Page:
• Your signing table should have a tablecloth (even if it’s just a colorful, cheap vinyl one from the dollar store) and a display for your book (like a tabletop easel or frame). Make it look as professional as possible, but keep with the feel of the store. If your novel has fun elements that could lend to unique table decor, do that, too. Anything (within reason) to make you stand out!
  • Have eye-catching signs.
    • Visit your local printer (or find one online) and get some signs made. You can go with a banner or sandwich board, or something printed on foam core that would stand up on an easel. If your signing spot is near the back of the store, you might want one sign near the front entrance and one at your table.

5. Be friendly!

Remember: The key to the Duolit marketing strategy is always to make friends, not sales!

When folks approach your signing table, strike up a conversation with them.

Be prepared to share your book’s logline or short elevator pitch, describing what your book is all about. Don’t push for someone to buy the book, just talk to them. Ask what other authors they like, see if you have some similar interests. If there’s a popular author who’s writing style or subject matter is similar to yours, mention the comparison.

Most importantly, whether someone buys a book or not, ask them how they heard about your signing. This will help you in the future to figure out which promotional spots brought you the most success and which ones you don’t need to worry about doing in the future.

Bonus Tip!

When it comes to marketing, you should always think outside the box.

In this case, instead of the traditional book store/gift shop signing, consider asking a friend to host a book signing party for you at her house. You might have a smaller audience than in a public spot, but it will be a quality crowd who comes just to see and meet you.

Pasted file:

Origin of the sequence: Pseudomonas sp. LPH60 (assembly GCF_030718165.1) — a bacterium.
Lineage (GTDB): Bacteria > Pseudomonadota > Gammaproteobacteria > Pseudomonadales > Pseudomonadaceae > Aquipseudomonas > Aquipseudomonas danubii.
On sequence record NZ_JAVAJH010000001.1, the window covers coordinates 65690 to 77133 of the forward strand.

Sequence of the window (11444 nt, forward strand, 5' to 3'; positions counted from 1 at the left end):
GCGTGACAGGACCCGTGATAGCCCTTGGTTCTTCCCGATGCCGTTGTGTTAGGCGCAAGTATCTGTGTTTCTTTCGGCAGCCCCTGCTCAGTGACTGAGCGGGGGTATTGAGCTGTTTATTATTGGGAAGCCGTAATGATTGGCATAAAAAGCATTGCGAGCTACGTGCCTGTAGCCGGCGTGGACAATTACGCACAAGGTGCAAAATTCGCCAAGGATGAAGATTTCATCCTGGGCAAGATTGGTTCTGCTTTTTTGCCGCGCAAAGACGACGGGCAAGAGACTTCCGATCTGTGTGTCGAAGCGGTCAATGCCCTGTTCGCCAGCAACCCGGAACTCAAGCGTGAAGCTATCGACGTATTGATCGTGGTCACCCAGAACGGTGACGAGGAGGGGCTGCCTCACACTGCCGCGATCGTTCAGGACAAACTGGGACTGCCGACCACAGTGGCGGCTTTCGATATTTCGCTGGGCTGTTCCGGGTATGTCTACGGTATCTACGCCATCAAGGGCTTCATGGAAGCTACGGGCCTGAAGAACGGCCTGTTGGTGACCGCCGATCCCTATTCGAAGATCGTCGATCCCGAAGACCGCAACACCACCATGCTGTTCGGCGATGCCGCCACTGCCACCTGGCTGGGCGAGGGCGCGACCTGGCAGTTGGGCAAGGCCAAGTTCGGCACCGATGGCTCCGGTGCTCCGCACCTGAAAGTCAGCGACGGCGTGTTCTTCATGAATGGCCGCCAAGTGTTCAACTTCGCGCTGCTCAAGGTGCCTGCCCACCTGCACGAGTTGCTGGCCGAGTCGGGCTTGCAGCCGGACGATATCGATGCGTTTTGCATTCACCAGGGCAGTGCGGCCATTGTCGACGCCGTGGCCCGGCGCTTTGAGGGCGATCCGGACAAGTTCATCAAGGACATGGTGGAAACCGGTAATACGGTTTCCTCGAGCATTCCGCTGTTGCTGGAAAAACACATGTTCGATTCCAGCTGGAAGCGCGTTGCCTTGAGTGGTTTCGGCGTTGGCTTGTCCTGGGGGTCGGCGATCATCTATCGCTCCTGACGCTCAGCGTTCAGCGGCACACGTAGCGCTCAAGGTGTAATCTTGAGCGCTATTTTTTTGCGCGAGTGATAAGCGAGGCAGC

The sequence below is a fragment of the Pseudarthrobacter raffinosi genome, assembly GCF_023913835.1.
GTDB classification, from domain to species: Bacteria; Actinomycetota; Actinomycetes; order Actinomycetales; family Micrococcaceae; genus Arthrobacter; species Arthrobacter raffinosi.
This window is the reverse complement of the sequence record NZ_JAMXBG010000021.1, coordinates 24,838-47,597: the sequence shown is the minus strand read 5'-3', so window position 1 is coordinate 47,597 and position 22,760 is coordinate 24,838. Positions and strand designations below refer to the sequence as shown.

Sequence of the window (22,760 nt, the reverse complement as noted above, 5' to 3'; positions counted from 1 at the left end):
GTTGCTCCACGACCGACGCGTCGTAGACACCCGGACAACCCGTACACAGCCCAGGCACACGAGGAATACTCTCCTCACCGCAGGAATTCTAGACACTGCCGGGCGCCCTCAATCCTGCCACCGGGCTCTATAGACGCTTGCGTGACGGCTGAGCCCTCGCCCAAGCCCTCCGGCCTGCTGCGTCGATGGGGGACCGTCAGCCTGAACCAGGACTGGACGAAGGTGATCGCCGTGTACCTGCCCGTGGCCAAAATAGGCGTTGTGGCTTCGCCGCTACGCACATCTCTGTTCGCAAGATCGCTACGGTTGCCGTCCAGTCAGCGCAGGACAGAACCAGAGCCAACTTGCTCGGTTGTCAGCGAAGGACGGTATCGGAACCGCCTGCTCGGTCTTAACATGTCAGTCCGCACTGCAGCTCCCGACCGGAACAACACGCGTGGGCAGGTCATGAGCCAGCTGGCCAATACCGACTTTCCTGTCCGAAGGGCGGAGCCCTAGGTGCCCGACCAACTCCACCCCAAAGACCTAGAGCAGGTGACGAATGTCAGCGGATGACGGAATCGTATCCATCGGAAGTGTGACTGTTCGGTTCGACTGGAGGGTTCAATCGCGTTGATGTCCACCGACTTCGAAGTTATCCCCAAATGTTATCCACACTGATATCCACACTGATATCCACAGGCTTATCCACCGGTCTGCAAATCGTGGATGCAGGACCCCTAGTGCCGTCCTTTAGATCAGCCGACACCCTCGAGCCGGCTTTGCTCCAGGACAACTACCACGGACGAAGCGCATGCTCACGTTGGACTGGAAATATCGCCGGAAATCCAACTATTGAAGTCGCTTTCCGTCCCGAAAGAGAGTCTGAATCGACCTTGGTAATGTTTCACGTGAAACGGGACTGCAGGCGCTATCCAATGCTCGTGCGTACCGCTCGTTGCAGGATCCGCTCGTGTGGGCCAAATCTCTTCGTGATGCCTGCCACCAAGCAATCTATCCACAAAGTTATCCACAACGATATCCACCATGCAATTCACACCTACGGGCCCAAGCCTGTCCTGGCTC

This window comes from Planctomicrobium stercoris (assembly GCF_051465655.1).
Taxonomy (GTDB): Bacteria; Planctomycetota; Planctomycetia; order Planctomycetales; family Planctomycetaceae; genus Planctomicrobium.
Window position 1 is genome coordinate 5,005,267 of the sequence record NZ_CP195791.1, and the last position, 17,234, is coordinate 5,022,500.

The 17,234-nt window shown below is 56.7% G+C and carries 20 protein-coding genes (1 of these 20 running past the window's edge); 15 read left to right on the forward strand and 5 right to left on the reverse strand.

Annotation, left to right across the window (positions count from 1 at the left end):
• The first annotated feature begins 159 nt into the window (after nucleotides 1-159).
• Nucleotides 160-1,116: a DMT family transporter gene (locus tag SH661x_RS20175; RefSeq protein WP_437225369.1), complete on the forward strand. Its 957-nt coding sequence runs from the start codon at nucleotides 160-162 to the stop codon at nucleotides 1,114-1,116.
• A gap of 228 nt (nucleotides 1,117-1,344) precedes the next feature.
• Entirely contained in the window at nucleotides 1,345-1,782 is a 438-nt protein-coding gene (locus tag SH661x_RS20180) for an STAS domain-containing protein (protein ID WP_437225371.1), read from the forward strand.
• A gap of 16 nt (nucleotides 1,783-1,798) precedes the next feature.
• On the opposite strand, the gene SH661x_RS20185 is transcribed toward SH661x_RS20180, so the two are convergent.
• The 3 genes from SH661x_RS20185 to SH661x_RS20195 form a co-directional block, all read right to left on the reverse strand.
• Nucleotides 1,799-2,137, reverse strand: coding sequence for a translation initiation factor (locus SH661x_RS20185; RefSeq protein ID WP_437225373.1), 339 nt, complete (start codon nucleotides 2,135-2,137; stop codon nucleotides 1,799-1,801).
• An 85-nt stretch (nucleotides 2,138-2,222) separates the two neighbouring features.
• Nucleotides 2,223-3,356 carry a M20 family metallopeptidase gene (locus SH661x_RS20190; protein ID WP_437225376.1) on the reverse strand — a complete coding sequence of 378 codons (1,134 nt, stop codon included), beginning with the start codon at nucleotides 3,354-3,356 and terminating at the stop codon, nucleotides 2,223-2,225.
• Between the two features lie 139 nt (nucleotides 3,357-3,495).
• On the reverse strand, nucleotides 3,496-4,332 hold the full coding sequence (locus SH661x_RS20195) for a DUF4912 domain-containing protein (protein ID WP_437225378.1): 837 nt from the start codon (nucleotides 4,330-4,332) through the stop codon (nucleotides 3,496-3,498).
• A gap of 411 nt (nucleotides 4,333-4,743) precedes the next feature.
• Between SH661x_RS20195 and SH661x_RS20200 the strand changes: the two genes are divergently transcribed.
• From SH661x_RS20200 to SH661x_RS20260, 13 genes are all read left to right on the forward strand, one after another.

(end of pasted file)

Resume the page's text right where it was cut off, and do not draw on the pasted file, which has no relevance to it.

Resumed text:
It will go a long way to building relationships with new fans, who might spread the word about your novel to their friends and family as well.

So, are you ready to rock your book signing?

If you still have some questions about how to host a special book signing OR if you have great ideas of your own for how to throw a killer book signing, let us know! Shout out in the comments or send us an email with your ideas.

  • Michael Mardel

    thanks for your gr8 ideas and good luck.

  • This couldn’t have come at a better time, as I’m having a reading/signing next week. Thanks for the great tips!

    • Perfect timing! (Great minds think alike, right?) Good luck with your book signing, definitely let us know how it goes!

  • Bette

    Awesome! Don’t know what we’d do without you two!

    • Aw, thanks Bette! We don’t know what we’d do without YOU either :-)

  • This has totally gotten me stoked!!!! What great ideas there are here. Thanks so much Duolit. I heart you guys!!!!

  • Very useful information that I hope to make use of when my next book is published.

  • J.P. Grider

    Excellent information. Thank you for posting this.

  • Great post. I am definitely in favour of having book events at private places vs busy commercial establishments, where most people walk right by you – unless they know you.